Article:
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Safeguard OSH Solutions - Thomson Reuters

Safeguard OSH Solutions - Thomson Reuters

Alert24 - Safeguard Update

Limits to principals' duties confirmed

Limits to principals' duties confirmed
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Publication Date:
New Zealand

The High Court has confirmed the broad right of principals to rely on contractors with special expertise to look after OHS requirements within that area of expertise, given the usual provisos that this broad right must be interpreted in light of the particular circumstances.

In dismissing a rare appeal by the Department of Labour, Justice Whata took the view that the lower court judge was entitled to draw the conclusions he did based on the evidence before the court (High Court, Dunedin, 1 July 2013).

The DoL had charged Southroads Ltd and another company, Dennis Industries Ltd, under s18(1)(a) of the HSE Act after a temporary platform being constructed alongside a rail bridge collapsed when the piles gave way, causing a crane to slide into the sea. There were no injuries.

Dennis Industries Ltd pleaded guilty, but Southroads successfully defended the charge on the basis that it had hired DIL for its specialist piling expertise and that it could not be expected to act as an "insurer" of the actions of its specialist subcontractor, and that to require it to double-check safety aspects of DIL's piling work would amount to a "counsel of perfection".

In the earlier hearing the DoL argued Southroads should have ensured DIL had obtained geotechnical analysis of the platform's foundations, had tested the stability of the temporary platform before moving the crane onto it, and had obtained specialist drawings and written certification from a design engineer.

On appeal, the DoL argued, among other things, that the DC judge had erred in concluding that Southroads could "contract out" of its OHS obligations by assigning them to a third party, and again in drawing a distinction between its obligations to monitor matters of a technical nature as compared to general matters of health and safety.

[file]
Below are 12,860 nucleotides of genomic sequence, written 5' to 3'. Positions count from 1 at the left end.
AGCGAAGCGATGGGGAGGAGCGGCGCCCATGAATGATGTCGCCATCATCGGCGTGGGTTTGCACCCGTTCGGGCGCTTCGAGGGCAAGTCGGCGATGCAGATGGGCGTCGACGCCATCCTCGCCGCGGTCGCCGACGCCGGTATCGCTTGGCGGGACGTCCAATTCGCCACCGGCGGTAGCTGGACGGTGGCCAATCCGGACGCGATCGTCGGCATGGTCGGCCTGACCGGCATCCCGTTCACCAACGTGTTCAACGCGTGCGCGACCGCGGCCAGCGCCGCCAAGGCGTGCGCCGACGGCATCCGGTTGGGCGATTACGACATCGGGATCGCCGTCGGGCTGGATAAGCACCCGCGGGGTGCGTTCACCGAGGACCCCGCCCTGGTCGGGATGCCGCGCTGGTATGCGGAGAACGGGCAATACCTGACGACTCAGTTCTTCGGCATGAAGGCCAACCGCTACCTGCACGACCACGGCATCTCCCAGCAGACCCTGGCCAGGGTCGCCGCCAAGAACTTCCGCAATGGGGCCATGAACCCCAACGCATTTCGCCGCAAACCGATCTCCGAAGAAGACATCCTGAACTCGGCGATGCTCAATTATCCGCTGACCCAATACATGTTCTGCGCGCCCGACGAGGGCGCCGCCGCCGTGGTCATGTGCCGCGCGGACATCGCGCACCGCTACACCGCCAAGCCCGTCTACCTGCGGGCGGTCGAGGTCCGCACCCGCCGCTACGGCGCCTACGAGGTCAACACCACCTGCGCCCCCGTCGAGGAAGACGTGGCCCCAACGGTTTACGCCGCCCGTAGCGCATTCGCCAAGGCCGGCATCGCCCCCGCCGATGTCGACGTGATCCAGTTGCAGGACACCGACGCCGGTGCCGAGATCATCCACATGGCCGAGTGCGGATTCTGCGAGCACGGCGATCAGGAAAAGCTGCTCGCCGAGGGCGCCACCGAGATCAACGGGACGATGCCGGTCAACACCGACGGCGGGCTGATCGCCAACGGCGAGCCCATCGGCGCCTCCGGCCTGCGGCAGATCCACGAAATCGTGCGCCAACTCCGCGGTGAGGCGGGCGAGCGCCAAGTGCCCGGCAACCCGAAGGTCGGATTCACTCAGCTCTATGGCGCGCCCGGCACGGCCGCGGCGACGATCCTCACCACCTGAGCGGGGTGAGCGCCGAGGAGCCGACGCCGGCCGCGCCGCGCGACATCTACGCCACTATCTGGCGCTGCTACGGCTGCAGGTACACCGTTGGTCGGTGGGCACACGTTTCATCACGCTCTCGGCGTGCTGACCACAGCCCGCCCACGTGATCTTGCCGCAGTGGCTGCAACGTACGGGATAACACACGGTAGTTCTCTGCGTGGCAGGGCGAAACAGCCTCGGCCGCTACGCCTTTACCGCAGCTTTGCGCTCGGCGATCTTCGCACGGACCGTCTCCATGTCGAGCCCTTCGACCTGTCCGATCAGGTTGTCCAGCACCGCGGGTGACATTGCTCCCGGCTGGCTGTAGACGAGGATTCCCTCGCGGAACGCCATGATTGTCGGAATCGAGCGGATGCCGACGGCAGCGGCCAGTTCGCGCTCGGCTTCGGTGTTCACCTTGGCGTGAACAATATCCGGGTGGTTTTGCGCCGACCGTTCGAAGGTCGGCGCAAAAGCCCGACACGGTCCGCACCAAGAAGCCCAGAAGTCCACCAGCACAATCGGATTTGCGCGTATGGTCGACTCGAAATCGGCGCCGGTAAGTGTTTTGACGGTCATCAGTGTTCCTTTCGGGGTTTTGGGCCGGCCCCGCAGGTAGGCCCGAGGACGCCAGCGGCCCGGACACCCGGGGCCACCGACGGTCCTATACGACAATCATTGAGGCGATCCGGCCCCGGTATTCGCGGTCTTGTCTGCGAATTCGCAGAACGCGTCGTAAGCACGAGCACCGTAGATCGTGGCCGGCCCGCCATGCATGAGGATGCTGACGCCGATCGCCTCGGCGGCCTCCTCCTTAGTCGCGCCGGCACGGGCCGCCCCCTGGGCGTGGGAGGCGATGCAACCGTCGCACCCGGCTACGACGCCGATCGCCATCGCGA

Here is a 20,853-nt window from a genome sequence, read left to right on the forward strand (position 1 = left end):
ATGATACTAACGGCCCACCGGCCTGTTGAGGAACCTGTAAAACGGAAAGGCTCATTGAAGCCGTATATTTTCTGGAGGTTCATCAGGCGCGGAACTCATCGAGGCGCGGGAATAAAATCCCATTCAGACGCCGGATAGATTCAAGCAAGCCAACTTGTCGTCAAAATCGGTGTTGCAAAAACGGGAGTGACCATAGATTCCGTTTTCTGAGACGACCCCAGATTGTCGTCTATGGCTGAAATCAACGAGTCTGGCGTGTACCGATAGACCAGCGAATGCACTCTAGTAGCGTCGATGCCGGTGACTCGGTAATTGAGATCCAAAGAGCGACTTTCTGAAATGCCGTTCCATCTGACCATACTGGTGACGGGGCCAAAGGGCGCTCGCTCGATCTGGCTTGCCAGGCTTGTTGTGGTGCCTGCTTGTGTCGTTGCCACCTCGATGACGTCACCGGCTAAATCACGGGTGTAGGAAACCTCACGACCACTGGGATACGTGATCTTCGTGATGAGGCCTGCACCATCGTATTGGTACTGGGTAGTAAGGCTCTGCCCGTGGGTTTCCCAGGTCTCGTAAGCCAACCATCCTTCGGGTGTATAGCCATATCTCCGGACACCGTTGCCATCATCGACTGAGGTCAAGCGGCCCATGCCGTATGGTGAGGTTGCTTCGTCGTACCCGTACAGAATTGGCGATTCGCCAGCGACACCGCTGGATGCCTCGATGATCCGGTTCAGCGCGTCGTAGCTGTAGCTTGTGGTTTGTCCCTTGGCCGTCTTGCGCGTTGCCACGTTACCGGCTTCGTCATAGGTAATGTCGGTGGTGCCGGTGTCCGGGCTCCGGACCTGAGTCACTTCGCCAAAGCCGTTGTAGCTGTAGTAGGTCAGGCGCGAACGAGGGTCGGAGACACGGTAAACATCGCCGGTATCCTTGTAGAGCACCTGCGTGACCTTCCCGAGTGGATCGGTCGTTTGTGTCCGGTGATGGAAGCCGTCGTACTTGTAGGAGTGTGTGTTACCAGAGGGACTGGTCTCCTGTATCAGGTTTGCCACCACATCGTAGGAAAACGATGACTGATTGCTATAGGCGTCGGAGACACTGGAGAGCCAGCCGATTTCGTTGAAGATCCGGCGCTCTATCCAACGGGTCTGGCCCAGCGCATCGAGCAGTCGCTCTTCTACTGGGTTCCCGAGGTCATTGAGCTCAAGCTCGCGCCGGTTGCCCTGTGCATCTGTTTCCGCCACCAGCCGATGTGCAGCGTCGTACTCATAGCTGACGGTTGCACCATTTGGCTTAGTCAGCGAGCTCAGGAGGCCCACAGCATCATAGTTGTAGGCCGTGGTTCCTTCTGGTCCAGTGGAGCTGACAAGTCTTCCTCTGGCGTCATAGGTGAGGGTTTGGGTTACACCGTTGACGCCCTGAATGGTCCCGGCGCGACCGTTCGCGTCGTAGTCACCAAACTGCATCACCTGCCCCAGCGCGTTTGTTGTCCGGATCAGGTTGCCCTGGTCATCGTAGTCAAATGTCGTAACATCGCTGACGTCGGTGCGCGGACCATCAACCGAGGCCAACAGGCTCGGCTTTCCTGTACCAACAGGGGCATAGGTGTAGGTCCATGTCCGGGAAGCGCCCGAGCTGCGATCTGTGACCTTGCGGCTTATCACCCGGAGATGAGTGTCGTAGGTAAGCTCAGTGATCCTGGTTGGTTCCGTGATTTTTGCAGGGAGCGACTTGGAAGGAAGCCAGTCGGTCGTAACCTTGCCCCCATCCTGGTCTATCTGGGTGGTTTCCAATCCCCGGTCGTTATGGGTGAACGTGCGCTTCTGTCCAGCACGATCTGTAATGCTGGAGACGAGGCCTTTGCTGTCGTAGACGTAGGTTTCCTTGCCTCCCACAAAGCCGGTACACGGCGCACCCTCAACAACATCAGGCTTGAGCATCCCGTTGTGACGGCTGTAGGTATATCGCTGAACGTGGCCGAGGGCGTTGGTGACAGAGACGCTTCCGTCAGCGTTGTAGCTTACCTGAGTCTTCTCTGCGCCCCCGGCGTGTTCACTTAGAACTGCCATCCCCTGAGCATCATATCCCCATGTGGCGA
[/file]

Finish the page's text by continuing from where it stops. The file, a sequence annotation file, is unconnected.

The High Court concurred with the DC judge's view that the circumstances were not similar to those in Central Cranes, because in that case the defendant failed to monitor "basic and obvious health and safety on the site". Justice Whata disagreed there was any notion of "contracting out" in this case.

"The Judge is not saying that, as a matter of law, an employer may contract out of his or her responsibilities under s18. On the contrary, the Judge states that it will be a question of fact and degree as to whether delegation of responsibility was sufficient to discharge the duty under s18."

Section 18, he said, "should not demand an intimate understanding by Southroads of the subcontractor's work", and Southroads had no reason to believe DIL would make the "fundamental error" of designing and building platforms without examining the geology and testing the piling accordingly.

Justice Whata concluded: "Plainly therefore the premise of the judgment was sound - delegation of the key task of ensuring the safety of the platforms to DIL was objectively appropriate."

People Mentioned:
Justice Whata
Organisations Mentioned:
Southroads; Dennis Industries Limited
Reference No:

From Alert24 - Safeguard Update

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